HARD FACTS, TRUE STORIES, REAL TALK

Yards away from a Confederate monument, a community conversation probes Lafayette’s history of racial inequity.

Photo by Robin May

The sky settled down into an early May gradient of twilight colors over the statue of Confederate General Alfred Mouton, his arms crossed over his white stone chest. Across the street, crammed standing-room-only inside of The Hive’s black box theatre space, more than 50 people hushed as Dr. Rick Swanson took the stage.

Swanson unfurled tables and charts, photos and timelines, documenting a century’s worth of struggle for black civil rights in Lafayette Parish. Several slides were dedicated to the slave patrols of the early 19th century, participation in which was compulsory — “Like jury duty,” he said — for all adult white men living in this area.

These brutal militias were tasked with doling out 15 lashes to any escaped slaves they managed to apprehend, a punishment capable of killing by infection or blood loss. The patrols constituted the first police forces in the region.

Mouton himself owned 120 slaves and was tasked with overseeing these slave patrols which, according to Swanson, meant he was functionally in charge of the “systematic torture” of black people in our parish.

Swanson’s one-hour lecture, the first in a series of facilitated educational events called “Conversation Starters,” was the fruit of exhaustive research: hundreds of hours spent combing through interviews and government archives and yellowed 19th-century newspapers.

A group of concerned locals organized the series to promote education, dialogue and understanding around racial justice. Indeed, throughout the presentation, the sense of connection among those in attendance steadily grew. Spontaneous applause burst at the mention of the recent removal of the memorial obelisk in New Orleans, erected to honor to efforts of the Crescent City White League to topple the Reconstruction-era integrated government.

And when the house lights came up, it didn’t take long for hands to raise.

“Myself and four other blacks were the first to integrate [Mt. Carmel],” said Barbara Landor, the anger in her voice carefully controlled. “Fifty-two years, and no proms. No ring ceremonies. No dances. Nothing.”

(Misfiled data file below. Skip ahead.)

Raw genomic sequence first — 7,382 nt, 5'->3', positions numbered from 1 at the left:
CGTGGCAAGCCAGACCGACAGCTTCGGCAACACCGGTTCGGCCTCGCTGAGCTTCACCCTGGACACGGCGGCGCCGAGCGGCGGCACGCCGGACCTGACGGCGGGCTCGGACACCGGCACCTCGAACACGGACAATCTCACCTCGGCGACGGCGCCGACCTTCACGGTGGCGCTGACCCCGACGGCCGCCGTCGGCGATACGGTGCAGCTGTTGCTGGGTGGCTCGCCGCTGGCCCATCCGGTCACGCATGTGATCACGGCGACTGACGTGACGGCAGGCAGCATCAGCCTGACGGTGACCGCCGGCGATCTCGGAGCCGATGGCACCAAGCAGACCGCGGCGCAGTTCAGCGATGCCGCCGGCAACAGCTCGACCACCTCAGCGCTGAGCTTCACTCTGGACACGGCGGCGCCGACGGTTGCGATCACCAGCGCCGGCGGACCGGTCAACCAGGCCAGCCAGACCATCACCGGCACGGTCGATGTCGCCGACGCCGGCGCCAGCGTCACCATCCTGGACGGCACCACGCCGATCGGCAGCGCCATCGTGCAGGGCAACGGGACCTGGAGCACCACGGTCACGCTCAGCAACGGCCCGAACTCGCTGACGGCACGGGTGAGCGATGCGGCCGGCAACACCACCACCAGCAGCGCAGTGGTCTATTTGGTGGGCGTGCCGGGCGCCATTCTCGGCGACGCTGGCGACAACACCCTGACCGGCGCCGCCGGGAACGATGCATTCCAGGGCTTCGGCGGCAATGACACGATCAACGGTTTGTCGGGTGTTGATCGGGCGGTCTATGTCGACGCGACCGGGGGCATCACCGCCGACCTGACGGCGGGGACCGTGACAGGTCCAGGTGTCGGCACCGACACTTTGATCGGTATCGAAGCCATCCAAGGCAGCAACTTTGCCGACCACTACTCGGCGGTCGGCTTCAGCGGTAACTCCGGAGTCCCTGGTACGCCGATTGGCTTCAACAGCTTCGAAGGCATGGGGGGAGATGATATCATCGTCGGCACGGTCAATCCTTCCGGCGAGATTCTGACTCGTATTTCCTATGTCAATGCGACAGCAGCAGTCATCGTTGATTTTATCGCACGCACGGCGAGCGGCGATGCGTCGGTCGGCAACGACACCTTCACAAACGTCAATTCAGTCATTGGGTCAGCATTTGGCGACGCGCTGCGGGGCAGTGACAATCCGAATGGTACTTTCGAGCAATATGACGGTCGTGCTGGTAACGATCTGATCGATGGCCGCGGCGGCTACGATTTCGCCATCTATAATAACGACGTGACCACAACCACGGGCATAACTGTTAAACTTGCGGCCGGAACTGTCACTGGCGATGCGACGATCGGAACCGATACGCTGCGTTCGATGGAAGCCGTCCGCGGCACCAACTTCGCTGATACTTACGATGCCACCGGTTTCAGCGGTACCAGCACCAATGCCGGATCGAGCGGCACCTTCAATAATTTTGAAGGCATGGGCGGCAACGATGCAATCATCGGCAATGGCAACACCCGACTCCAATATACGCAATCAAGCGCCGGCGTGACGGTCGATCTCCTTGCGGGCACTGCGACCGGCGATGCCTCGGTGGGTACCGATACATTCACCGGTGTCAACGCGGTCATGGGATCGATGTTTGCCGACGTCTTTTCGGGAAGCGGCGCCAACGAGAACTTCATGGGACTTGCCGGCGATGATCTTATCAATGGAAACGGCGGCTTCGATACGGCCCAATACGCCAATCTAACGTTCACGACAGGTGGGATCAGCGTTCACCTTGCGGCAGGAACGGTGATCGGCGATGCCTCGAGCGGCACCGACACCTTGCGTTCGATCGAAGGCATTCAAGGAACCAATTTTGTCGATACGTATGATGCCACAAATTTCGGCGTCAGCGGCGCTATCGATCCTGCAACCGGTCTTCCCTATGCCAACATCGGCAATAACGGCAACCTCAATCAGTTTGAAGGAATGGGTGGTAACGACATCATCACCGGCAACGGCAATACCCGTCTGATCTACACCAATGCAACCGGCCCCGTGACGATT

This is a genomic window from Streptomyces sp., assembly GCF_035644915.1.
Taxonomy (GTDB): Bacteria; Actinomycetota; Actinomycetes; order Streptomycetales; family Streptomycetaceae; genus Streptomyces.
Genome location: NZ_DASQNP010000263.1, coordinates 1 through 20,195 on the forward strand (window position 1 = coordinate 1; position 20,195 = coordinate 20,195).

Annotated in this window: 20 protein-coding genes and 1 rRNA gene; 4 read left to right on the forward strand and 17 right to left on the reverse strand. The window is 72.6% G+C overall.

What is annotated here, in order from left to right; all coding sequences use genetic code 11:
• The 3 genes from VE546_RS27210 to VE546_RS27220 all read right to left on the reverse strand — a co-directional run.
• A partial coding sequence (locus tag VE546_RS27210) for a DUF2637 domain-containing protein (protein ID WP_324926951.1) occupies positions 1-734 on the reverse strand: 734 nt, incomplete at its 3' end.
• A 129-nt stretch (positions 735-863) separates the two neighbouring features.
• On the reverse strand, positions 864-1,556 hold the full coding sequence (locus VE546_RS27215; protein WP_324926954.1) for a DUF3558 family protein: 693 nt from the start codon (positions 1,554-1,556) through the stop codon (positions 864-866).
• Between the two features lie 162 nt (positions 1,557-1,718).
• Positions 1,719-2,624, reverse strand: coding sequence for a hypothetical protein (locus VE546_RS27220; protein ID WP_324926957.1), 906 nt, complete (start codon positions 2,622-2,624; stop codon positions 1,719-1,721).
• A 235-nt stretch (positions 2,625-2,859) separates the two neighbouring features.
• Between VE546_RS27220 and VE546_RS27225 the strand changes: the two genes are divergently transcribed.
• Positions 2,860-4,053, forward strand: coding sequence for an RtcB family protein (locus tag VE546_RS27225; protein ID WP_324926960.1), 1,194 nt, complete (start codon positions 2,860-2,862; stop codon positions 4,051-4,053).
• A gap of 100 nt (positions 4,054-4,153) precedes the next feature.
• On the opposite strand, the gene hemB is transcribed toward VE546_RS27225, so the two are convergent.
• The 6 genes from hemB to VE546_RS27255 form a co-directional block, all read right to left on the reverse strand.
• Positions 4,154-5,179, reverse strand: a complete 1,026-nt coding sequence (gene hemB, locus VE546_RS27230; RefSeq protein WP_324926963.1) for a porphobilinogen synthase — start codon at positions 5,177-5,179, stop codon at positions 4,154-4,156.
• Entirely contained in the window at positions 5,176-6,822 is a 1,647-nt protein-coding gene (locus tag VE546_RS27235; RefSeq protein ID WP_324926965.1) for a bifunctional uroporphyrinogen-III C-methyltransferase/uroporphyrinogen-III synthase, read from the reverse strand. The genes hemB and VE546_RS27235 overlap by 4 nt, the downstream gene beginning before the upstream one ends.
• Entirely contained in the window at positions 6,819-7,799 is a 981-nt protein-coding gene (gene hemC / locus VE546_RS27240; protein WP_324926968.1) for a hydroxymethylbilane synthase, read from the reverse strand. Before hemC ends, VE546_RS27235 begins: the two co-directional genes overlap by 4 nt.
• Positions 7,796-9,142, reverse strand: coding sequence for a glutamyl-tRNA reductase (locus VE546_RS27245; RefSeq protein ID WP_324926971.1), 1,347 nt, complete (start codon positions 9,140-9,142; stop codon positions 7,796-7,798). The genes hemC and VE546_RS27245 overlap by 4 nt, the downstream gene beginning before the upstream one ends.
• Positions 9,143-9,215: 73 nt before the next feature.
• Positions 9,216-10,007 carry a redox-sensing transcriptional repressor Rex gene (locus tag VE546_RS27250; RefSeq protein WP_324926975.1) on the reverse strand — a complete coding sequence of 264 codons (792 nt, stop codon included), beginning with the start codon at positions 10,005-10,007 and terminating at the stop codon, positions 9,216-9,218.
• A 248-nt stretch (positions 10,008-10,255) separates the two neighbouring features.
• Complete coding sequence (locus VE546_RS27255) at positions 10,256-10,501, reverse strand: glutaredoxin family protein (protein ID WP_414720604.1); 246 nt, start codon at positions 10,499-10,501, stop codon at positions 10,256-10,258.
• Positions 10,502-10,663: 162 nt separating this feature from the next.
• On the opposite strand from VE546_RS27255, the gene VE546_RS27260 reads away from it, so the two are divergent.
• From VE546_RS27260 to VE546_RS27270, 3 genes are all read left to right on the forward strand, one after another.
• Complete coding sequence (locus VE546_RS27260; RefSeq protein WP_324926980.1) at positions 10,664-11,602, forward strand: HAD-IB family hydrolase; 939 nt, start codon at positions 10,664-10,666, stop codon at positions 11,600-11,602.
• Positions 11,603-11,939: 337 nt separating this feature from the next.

Landor went on to graduate from Xavier University in New Orleans, but made it clear that were it up to her alma mater, she would not have, “because Mt. Carmel’s principal declared me ineligible to go to college.”

A white woman seated beside me, now 71, shared how she’d attempted in her youth to help integrate a local bar, only to be blocked at the door by the “entire UL football team.”

The audience conducted itself like one large, attentive organism, composed of a startlingly wide range of ages, from 19 to 75. The mood was charged, tense without being hostile, uncomfortable in a healthy, electric way.

After the program ended, most people lingered, introduced themselves, swapped impressions and contact information, made plans to attend the next event in the series, a free public showing of the documentary 13th, about race and the carceral state, scheduled for June 7 at The Hive.

“Lots of information, hard facts,” said Denise Gobert, a black woman, as we filed out the door. “Now let’s see if they do something about it in their day-to-day life.”

Outside, beneath the navy sky, the statue of General Mouton loomed as the crowd trickled out of the theatre, its voices coloring the quiet night air all around him. 

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